Extract from National Gazetteer, 1868
“BEACHLEY, a chapelry in the parish of Tidenham, hundred of Westbury, in the county of Gloucester, 2 miles to the S.E. of Chepstow. It is situated on the confluence of the Wye and Severn, at the south extremity of Offa’s Dyke. From this place was the old ferry to Aust, the passage between Bristol and Wales. It had some military importance, and there are still remains of ancient earthworks. The living is a perpetual curacy in the diocese of Gloucester and Bristol; value £16, in the gift of the Vicar of Tidenham. The church is dedicated to St. John. The principal residence is Beachley Lodge, pleasantly situated, and commanding fine views of the Severn and the surrounding country.”
Beachley sits at the end of the peninsula formed by the confluence of the Severn and Wye Rivers, it is crossed by the Severn Bridge which opened in 1966 so replacing the ferry which had been in operation for several centuries, the most recent incarnation having been opened in the 1930s and adapted for motor vehicles by Enoch Williams and partners.
In 1917 the whole of the Beachley area was commandeered by the War Office to create National Shipyard No. 1, until then the residents had been employed in agriculture, fishing or ferries.
The villagers were given less than three weeks to leave their homes and their livelihoods with no help to find alternative accommodation.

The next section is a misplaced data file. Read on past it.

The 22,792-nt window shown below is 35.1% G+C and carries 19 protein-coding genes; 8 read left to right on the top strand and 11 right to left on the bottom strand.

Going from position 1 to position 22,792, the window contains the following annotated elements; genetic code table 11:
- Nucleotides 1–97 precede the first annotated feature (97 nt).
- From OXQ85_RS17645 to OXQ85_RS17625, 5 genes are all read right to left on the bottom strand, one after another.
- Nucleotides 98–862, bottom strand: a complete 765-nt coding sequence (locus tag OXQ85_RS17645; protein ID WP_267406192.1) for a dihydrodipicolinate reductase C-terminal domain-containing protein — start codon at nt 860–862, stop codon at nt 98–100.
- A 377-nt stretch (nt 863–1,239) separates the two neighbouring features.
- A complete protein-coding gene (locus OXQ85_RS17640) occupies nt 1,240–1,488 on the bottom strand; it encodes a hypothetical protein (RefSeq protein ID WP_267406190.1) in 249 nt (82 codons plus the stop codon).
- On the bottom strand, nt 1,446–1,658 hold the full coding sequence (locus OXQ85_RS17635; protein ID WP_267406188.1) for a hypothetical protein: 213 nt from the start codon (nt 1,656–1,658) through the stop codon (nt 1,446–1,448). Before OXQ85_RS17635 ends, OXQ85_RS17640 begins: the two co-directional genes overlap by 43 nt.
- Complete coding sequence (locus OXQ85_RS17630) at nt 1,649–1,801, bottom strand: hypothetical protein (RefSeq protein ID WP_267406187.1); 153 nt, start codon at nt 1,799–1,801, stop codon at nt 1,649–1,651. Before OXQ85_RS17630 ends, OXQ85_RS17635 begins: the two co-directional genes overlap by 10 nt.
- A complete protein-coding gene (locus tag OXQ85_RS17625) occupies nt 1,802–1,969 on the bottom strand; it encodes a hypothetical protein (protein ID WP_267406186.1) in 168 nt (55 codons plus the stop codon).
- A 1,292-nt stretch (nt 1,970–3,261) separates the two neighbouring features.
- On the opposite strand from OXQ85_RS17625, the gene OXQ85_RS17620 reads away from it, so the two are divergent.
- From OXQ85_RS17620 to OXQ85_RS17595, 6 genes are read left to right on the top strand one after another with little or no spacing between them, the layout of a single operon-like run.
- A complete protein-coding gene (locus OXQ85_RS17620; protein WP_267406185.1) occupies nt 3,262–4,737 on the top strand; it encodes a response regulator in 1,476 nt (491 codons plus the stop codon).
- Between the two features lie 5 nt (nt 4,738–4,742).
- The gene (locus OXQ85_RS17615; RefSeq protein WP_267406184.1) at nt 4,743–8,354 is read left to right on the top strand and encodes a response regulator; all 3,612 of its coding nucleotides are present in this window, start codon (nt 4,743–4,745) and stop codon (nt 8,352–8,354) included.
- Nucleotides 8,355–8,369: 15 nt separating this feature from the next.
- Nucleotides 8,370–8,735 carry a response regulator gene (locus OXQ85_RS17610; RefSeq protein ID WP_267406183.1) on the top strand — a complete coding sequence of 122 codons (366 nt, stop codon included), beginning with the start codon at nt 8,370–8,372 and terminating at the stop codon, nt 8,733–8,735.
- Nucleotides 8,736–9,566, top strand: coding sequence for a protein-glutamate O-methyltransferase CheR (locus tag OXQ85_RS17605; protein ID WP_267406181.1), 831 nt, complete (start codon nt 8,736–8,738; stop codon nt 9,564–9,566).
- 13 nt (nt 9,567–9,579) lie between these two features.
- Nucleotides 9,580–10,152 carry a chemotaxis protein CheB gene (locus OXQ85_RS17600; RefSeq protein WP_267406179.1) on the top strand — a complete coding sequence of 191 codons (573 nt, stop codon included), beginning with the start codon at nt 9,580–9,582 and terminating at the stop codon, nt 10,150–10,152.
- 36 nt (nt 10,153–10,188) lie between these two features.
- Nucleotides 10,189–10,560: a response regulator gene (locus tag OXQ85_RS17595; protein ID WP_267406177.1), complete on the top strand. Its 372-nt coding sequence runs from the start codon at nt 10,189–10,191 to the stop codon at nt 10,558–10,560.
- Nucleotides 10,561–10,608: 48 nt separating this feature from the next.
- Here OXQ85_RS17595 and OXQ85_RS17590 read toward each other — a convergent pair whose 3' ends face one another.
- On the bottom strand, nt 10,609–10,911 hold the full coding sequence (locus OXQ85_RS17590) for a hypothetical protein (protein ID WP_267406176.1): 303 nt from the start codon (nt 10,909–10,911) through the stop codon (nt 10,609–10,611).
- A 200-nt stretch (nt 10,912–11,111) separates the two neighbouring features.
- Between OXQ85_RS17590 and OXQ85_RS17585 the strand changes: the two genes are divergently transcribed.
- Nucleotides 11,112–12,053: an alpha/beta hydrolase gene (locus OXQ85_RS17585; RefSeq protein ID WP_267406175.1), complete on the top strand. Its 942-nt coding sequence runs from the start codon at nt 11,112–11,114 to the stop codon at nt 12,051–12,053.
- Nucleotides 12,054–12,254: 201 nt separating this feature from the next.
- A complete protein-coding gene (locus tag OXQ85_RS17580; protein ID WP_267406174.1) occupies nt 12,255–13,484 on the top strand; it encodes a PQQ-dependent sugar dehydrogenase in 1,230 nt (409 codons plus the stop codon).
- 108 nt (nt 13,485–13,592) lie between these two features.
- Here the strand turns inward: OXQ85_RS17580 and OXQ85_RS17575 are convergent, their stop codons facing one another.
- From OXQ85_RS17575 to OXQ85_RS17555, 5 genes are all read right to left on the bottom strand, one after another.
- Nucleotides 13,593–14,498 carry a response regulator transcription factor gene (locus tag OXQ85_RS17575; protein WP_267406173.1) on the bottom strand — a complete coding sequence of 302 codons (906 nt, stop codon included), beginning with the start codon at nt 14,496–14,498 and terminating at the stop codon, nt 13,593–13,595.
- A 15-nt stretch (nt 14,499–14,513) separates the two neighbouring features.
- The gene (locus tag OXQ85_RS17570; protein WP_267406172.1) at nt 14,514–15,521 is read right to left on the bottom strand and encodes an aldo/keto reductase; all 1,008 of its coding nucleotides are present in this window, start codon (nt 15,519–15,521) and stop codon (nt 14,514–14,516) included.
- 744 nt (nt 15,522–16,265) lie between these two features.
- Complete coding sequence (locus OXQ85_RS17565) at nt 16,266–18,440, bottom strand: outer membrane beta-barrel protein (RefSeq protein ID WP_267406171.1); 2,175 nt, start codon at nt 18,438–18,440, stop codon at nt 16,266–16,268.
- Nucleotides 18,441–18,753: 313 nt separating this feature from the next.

Despite plans to create the largest shipbuilding area in Britain the shipyard scheme failed with no ships launched in time to be used in the First World War and the Beachley shipyard closed before 1920. Many of the villagers were able to move back but the school remained closed, the farm became the Commandant’s House for the Army Technical School (later the Army Apprentices College) and Beachley Lodge became the Officer’s Mess and was demolished in the 1960s.
In 1833 James Jenkins endowed and largely paid for the new chapel of ease of St John the Evangelist which was consecrated by the Bishop on September 10th 1833. His brother Richard was living at Beachley Lodge in sight of the chapel but died the following year, the chapel then became something of a memorial to the Jenkins family with twenty four family members commemorated on the monuments inside the chapel.
The church was closed in the mid 1990s and is now home to a furniture restoration business.
The churchyard is a ‘closed churchyard’ but adjacent is a war grave cemetery with almost one hundred graves of German and Italian POWs.
A board in the Vestry of the chapel reminds us that Robert Castle Jenkins provided the small schoolroom adjacent to St John’s.
“THIS BUILDING WAS ERECTED AT THE COST OF ROBERT JENKINS ESQ OF BEACHLEY LODGE & KINDLY PRESENTED TO THE TRUSTEES OF ST JOHN’S CHAPEL IN THIS HAMLET TO BE USED AS A SCHOOLROOM FOR THE EDUCATION OF THE CHILDREN OF THE POOR, IN THE PRINCIPLES OF THE ESTABLISHED CHURCH FOR EVER. JANUARY 1ST 1840”
The school ceased to be used in World War One when Beachley became National Shipyard No 2. The children of the village then had to walk to Tutshill for their education.
An elderly lady who was one of those children told how they would often be late for school at Tutshill (a three mile walk) but on arrival the teacher would declare “Ah the children from Paradise are here.” In those days Beachley was a popular spot for day trippers and holiday makers, even up until the Second World War families from Chepstow would camp out on the beach, which in those days was sand and shingle.
The schoolroom is now used as a small museum for Beachley Old Boys Association.